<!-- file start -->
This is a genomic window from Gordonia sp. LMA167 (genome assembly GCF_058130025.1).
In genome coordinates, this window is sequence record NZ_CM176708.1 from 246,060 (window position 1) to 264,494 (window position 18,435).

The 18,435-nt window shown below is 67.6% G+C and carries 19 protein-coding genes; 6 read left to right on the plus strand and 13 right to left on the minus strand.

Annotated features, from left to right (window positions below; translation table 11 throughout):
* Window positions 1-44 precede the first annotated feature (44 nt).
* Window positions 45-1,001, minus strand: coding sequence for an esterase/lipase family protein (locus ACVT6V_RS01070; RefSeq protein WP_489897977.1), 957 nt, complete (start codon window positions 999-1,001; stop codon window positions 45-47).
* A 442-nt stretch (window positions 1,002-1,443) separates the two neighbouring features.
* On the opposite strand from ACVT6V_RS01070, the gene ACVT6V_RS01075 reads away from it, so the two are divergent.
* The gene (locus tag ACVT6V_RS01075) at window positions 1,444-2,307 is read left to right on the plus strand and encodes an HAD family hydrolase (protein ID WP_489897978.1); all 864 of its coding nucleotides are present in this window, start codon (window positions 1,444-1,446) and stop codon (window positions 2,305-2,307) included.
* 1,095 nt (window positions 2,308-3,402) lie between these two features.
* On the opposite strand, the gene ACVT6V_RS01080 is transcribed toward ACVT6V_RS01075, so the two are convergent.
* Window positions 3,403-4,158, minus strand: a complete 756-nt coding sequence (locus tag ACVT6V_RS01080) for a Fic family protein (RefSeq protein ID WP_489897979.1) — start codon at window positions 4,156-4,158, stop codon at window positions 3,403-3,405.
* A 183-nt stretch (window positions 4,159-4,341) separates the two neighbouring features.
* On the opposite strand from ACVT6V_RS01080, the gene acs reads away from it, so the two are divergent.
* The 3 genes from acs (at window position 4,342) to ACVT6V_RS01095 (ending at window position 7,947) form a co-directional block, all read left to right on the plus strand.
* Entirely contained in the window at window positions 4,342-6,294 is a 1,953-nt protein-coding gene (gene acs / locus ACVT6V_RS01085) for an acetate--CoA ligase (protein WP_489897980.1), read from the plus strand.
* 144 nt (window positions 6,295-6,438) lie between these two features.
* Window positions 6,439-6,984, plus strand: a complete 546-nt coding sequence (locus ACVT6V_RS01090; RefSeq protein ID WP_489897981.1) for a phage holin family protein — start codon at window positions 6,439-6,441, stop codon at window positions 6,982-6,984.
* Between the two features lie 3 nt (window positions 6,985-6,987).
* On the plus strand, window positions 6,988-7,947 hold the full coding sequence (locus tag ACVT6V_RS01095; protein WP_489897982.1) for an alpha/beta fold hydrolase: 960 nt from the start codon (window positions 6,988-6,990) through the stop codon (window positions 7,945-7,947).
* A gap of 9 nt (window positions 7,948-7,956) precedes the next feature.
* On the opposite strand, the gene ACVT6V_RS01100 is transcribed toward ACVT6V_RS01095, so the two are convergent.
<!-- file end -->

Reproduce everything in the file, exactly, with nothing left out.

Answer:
This is a genomic window from Gordonia sp. LMA167 (genome assembly GCF_058130025.1).
In genome coordinates, this window is sequence record NZ_CM176708.1 from 246,060 (window position 1) to 264,494 (window position 18,435).

The 18,435-nt window shown below is 67.6% G+C and carries 19 protein-coding genes; 6 read left to right on the plus strand and 13 right to left on the minus strand.

Annotated features, from left to right (window positions below; translation table 11 throughout):
* Window positions 1-44 precede the first annotated feature (44 nt).
* Window positions 45-1,001, minus strand: coding sequence for an esterase/lipase family protein (locus ACVT6V_RS01070; RefSeq protein WP_489897977.1), 957 nt, complete (start codon window positions 999-1,001; stop codon window positions 45-47).
* A 442-nt stretch (window positions 1,002-1,443) separates the two neighbouring features.
* On the opposite strand from ACVT6V_RS01070, the gene ACVT6V_RS01075 reads away from it, so the two are divergent.
* The gene (locus tag ACVT6V_RS01075) at window positions 1,444-2,307 is read left to right on the plus strand and encodes an HAD family hydrolase (protein ID WP_489897978.1); all 864 of its coding nucleotides are present in this window, start codon (window positions 1,444-1,446) and stop codon (window positions 2,305-2,307) included.
* 1,095 nt (window positions 2,308-3,402) lie between these two features.
* On the opposite strand, the gene ACVT6V_RS01080 is transcribed toward ACVT6V_RS01075, so the two are convergent.
* Window positions 3,403-4,158, minus strand: a complete 756-nt coding sequence (locus tag ACVT6V_RS01080) for a Fic family protein (RefSeq protein ID WP_489897979.1) — start codon at window positions 4,156-4,158, stop codon at window positions 3,403-3,405.
* A 183-nt stretch (window positions 4,159-4,341) separates the two neighbouring features.
* On the opposite strand from ACVT6V_RS01080, the gene acs reads away from it, so the two are divergent.
* The 3 genes from acs (at window position 4,342) to ACVT6V_RS01095 (ending at window position 7,947) form a co-directional block, all read left to right on the plus strand.
* Entirely contained in the window at window positions 4,342-6,294 is a 1,953-nt protein-coding gene (gene acs / locus ACVT6V_RS01085) for an acetate--CoA ligase (protein WP_489897980.1), read from the plus strand.
* 144 nt (window positions 6,295-6,438) lie between these two features.
* Window positions 6,439-6,984, plus strand: a complete 546-nt coding sequence (locus ACVT6V_RS01090; RefSeq protein ID WP_489897981.1) for a phage holin family protein — start codon at window positions 6,439-6,441, stop codon at window positions 6,982-6,984.
* Between the two features lie 3 nt (window positions 6,985-6,987).
* On the plus strand, window positions 6,988-7,947 hold the full coding sequence (locus tag ACVT6V_RS01095; protein WP_489897982.1) for an alpha/beta fold hydrolase: 960 nt from the start codon (window positions 6,988-6,990) through the stop codon (window positions 7,945-7,947).
* A gap of 9 nt (window positions 7,948-7,956) precedes the next feature.
* On the opposite strand, the gene ACVT6V_RS01100 is transcribed toward ACVT6V_RS01095, so the two are convergent.